1 lb
American - Caramel / Crystal 120L
0.75 lb
American - Chocolate
0.5 lb
United Kingdom - Brown
0.5 lb
American - Roasted Barley
0.3 lb

3 oz
Cluster 60 min

1 oz
Northern Brewer 5 min

1 oz
Centennial 5 min

I mashed at 151, OG came out at 1.106, FG got down to 1.029 so around 10%abv.
I should have probably used less LME, this RIS was pretty 'hot' on the alcohol for the first few months, but at month 4 that subsided and it turned out great. I ended up kegging it instead of bottling. I also did not use oak since I liked it so much as it was, but next time I plan on using oak cubes to see what that's like. Good luck, let us know how it works out.
I like the idea of using the dark lme instead of light. It would make the water chemistry less of an issue. Thanks.
 
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GRJBowers

GRJBowers

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Update to this thread. I've finally got around to brewing this recipe hitting an OG of 1.102 (quite a bit higher than expected) and made a few of changes.

1) Extended the boil time to 90 minutes to reduce the volume to make room for the LME.
2) I used WLP028 Edinburgh Scottish Ale yeast instead of the Notty or S-04. Made a two-stage starter pitching about 1.01 Cells/mL/°P.
3) Used slightly less Magnum since they were slightly higher AA than the recipe values.

After 3 days it was already down to 1.045. It has been in the fermenter for 2 weeks now and seems to have stopped at 1.041. Only about 60% apparent attenuation and 9% ABV. I don't expect it to change much in the next week when I originally intended to put it on the oak cubes. This leads me to yet more questions.

1) Did I somehow create more unfermentable sugars with a 90 minute boil?
2) If not, have I simply maxed out the yeasts alcohol tolerance (listed as 8-12% by White Labs)?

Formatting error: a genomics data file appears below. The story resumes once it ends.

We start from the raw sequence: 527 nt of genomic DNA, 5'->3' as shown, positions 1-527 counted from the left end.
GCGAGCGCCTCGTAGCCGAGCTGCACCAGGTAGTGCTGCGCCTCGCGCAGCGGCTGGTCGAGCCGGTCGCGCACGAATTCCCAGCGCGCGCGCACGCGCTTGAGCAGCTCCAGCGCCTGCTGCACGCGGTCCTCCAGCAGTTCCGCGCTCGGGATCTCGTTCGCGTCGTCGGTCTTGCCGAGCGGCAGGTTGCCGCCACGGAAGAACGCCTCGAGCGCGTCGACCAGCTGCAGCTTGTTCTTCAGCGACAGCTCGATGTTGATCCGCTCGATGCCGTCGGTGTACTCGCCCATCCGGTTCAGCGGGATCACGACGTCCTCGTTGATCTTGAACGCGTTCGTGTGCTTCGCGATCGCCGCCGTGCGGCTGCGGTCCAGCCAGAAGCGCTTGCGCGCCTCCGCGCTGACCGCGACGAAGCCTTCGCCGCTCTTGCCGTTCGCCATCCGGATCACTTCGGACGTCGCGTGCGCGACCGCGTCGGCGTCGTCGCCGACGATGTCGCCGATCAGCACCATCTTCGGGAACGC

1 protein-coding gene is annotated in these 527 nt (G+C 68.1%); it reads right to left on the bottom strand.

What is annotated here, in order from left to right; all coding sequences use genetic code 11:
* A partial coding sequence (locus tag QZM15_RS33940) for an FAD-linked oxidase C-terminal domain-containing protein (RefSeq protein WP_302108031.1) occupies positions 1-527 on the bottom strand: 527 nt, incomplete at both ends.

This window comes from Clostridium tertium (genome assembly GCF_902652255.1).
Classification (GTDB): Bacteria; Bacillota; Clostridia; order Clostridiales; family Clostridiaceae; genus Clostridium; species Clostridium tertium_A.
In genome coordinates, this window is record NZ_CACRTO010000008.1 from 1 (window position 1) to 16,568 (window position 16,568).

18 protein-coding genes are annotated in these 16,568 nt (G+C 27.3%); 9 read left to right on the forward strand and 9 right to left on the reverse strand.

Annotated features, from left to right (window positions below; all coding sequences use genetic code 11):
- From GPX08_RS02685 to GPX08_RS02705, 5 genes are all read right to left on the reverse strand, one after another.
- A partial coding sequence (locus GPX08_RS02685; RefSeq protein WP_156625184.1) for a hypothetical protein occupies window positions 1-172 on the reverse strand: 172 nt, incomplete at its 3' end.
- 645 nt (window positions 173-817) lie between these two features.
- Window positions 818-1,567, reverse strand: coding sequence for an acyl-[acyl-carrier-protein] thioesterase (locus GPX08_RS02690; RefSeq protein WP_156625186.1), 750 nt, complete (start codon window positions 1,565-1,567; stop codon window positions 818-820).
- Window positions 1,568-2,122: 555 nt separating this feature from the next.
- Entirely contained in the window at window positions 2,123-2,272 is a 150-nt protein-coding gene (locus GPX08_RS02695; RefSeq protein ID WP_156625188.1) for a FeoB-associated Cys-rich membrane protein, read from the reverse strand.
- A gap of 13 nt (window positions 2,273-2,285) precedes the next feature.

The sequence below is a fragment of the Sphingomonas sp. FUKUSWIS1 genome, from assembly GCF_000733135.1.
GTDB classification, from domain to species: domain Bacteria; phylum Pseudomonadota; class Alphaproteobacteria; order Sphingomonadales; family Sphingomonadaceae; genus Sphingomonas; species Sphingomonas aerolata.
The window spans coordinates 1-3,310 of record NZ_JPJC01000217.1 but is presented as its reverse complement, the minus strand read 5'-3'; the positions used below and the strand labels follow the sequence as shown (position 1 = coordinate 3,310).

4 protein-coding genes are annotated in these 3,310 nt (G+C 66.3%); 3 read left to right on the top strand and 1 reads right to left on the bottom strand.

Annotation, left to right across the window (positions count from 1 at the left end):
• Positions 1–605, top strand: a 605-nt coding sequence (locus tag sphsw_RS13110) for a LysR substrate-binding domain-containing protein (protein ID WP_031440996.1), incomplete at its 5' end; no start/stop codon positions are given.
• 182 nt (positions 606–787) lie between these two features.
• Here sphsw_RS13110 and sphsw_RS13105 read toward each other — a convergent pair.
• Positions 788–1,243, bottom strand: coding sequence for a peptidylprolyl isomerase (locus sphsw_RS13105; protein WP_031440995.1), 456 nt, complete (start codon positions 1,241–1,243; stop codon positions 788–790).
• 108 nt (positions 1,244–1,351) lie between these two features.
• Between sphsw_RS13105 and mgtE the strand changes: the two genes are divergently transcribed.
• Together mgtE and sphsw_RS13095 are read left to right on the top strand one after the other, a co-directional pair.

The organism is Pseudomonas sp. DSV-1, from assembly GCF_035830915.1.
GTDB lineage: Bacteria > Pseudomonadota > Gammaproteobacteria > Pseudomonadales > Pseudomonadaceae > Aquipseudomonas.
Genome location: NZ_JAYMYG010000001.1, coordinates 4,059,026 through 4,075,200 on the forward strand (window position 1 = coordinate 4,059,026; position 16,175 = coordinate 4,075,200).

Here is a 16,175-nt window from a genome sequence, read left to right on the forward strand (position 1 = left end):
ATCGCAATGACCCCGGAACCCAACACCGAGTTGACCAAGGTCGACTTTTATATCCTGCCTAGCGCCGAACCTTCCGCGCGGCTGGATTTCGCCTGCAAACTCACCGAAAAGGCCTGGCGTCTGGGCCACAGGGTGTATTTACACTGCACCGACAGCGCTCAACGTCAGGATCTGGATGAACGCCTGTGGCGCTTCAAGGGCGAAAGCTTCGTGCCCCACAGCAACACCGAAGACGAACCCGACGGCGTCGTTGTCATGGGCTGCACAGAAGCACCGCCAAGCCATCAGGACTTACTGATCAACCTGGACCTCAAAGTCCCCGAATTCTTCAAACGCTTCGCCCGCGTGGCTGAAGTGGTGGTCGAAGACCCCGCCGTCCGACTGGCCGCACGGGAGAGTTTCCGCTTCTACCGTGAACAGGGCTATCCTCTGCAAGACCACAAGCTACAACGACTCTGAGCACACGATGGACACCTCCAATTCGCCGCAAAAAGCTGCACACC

3) If that's the case will adding the CBC-1 at bottling start fermenting any sugars that are still there?
4) Should I add the CBC-1 when I put in on oak to see if it ferments to avoid any bottle bombs come bottling time?
5) should I give it more than another week in the fermenter if the gravity doesn't change?
 
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GRJBowers

GRJBowers

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Figured I'd update this thread with the current status of this brew.

I ended up leaving the beer in the primary for another week and the gravity stayed at 1.041. I steamed 1 oz of medium toast Hungarian oak for a few minutes to sanitize them and put them in a 3 gallon carboy and filled the carboy with beer. I then bottled the rest primed with enough sugar to give me about 2.3 volumes of CO2.

I sampled the unoaked beer 2 weeks later (and a few more a month later). It was a little undercarbed for my liking. Flavor-wise it's all roast. Lots of coffee and dark chocolate. If there was any contribution from the Special B and Munich LME, I couldn't taste it. Not much to say about the bitterness other than it was nice and clean like intended and it seems to counteract the high FG. Hopefully the bitterness doesn't fade too quickly and make this one too sweet.

I left the oaked portion on the oak cubes for 3 months. Checked the gravity after those 3 months and it had dropped to 1.039. Come bottling day I added about 2 grams of CBC-1 to the bottling bucket (in hindsight I should have rehydrated it first) along with enough priming sugar for 2.4 volumes of CO2. Compared with the unoaked version, it is more bitter, though I might be mistaking tannic astringency for hop bitterness.

I'll let the oaked one sit for a few months and try it again, probably around Christmas, to see how it develops.